What is your favorite grilled cheese?
To this day, I still get a hankering for a slice of American “cheese” between two slices of white bread. Sometimes, even though I know it’s not actually cheese but simply made from cheese, I need to have the grilled cheese my Mom made.
April is National Grilled Cheese Month. I’m not sure who decided this but it’s everywhere. Every news outlet, every food blog, I mean it’s everywhere. So I figured I had to do something. And since I am always extolling the virtues of cheese I felt it my obligation to participate.
The fact is, though I hold a Kraft Single grilled cheese in high nostalgic esteem, a grilled cheese sandwich is always better with real cheese.
What are the ground rules when it comes to grilled cheese? Well, there is only one rule — don’t put cheese on the outside of the bread, period.
Ok, it’s just me. I don’t get it. I want the cheese to be creamy and melt. The only thing that should be crispy is the bread and maybe a little cheese that melts over the side of the bread. That’s it. Just they way I see it.
There are several ways to toast your sandwich. The three most common are grilled (usually on a flat griddle or a pan), pressed (with a sandwich press) or broiled (in an oven toasted open face and then put together).
All of these methods work well. I prefer grilled, not only for the nostalgia but the even cooking and almost universal presence of a pan in any kitchen. I use butter on both sides of the bread and I cook the sandwich on a medium heat.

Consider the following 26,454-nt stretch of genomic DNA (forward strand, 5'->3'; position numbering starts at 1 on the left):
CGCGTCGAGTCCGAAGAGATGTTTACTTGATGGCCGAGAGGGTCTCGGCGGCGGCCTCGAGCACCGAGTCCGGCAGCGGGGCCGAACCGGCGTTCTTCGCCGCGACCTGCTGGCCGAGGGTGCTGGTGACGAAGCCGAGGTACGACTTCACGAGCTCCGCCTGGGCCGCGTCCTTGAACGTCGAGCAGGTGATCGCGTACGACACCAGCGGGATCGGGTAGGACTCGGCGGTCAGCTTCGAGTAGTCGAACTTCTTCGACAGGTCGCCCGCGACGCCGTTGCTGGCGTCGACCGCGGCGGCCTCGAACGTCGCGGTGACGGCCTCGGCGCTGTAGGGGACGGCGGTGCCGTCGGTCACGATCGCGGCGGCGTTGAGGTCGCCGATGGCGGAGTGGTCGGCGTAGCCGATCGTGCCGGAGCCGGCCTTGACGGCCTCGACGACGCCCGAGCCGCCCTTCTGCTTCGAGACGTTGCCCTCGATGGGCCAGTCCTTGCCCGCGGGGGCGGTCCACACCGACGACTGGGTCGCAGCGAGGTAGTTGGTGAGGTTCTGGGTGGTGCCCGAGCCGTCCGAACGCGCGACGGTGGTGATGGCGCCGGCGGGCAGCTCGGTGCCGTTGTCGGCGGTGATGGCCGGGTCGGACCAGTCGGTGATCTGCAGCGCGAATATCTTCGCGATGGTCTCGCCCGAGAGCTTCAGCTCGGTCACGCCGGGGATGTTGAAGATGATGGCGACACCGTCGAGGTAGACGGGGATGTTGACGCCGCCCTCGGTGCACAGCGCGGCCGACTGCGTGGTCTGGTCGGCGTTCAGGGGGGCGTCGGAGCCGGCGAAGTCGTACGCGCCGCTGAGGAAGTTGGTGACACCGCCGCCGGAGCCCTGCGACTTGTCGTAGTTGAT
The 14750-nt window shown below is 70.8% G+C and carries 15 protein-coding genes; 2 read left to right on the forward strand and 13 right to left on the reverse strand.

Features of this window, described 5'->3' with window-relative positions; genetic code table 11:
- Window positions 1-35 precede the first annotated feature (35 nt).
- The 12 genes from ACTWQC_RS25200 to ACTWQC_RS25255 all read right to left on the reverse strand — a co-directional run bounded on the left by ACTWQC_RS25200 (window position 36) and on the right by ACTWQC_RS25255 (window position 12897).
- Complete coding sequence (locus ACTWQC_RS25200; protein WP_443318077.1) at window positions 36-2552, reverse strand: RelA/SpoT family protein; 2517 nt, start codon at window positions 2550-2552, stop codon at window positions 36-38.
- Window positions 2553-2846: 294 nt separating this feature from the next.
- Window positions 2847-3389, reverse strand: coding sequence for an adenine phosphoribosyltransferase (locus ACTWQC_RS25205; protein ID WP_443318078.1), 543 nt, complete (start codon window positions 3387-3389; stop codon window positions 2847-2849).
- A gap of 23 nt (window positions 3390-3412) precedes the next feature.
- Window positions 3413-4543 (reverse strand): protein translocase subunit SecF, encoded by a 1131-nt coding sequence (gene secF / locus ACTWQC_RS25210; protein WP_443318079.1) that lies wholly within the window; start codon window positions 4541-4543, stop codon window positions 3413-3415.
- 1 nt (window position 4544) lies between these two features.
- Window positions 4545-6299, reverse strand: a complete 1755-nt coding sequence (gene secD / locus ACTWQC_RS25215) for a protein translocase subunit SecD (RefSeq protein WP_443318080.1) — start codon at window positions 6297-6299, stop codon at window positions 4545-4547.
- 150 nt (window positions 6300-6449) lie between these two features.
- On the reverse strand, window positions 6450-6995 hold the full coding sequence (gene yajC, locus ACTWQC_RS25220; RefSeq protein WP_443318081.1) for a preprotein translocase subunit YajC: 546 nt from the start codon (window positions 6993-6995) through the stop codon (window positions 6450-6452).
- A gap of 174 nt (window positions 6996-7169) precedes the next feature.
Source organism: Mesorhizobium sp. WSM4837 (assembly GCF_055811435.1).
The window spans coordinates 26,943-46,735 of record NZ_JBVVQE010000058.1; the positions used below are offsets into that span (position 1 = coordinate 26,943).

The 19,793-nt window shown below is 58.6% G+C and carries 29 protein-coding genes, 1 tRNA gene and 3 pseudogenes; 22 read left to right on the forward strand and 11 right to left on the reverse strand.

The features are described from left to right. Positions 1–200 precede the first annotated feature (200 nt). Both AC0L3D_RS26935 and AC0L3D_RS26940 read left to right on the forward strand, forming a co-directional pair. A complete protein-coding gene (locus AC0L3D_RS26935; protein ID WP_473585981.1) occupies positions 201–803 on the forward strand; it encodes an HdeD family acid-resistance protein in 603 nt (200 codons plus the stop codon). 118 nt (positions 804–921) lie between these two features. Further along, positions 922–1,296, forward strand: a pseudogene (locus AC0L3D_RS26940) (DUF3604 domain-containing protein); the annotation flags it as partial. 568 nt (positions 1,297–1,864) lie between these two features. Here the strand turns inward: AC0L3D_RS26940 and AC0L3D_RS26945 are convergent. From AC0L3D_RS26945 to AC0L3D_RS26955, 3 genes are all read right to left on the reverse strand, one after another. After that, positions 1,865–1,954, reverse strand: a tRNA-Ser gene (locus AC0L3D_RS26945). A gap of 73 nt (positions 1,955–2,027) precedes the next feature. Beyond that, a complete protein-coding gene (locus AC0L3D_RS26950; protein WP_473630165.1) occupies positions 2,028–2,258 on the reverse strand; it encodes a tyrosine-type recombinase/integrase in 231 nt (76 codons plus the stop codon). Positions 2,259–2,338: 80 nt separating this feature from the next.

Slow is the name of the game. If it takes six to 10 minutes to cook your grilled cheese, that is great. Don’t be afraid to flip either. The key is to brown and crisp and flipping helps keep the browning under control.
If you are worried about your cheese not melting before the bread browns too much feel free to slap a lid on for a couple minutes.
So what cheese do I use? I have several favorites but really if it melts, go for it.
My top 10 cheeses for Grilled Cheese:
• Point Reyes Toma from California
• Comte from France
• Cottonwood River Cheddar from Kansas
• Paglierino from Italy
• Prairie Breeze Cheddar from Iowa
• Humboldt Fog from California
• Ossau Iraty from France
• Scharfe Maxx from Switzerland
• Gouda with Black Pepper Corns from the Netherlands
• Cotswold from England
If you have to have something other than cheese in your grilled cheese, here are my top 5 additions.
• Spanish corizo
Roasted Garlic and Onion Jam from Stonewall Kitchen
• Tomato Preserves from The Better Cheddar
• Ripe tomatoes
• Fig jam
Hopefully this is enough to get you in the mood for National Grilled Cheese Month.
Lincoln Broadbooks loves cheese. He is one of the first cheesemongers in the United States and Canada to become an American Cheese Society Certified Cheese Professional. He is the manager and buyer for The Better Cheddar in Prairie Village. You can find him on Twitter @LincolnBbook and on Instagram @lincycheese.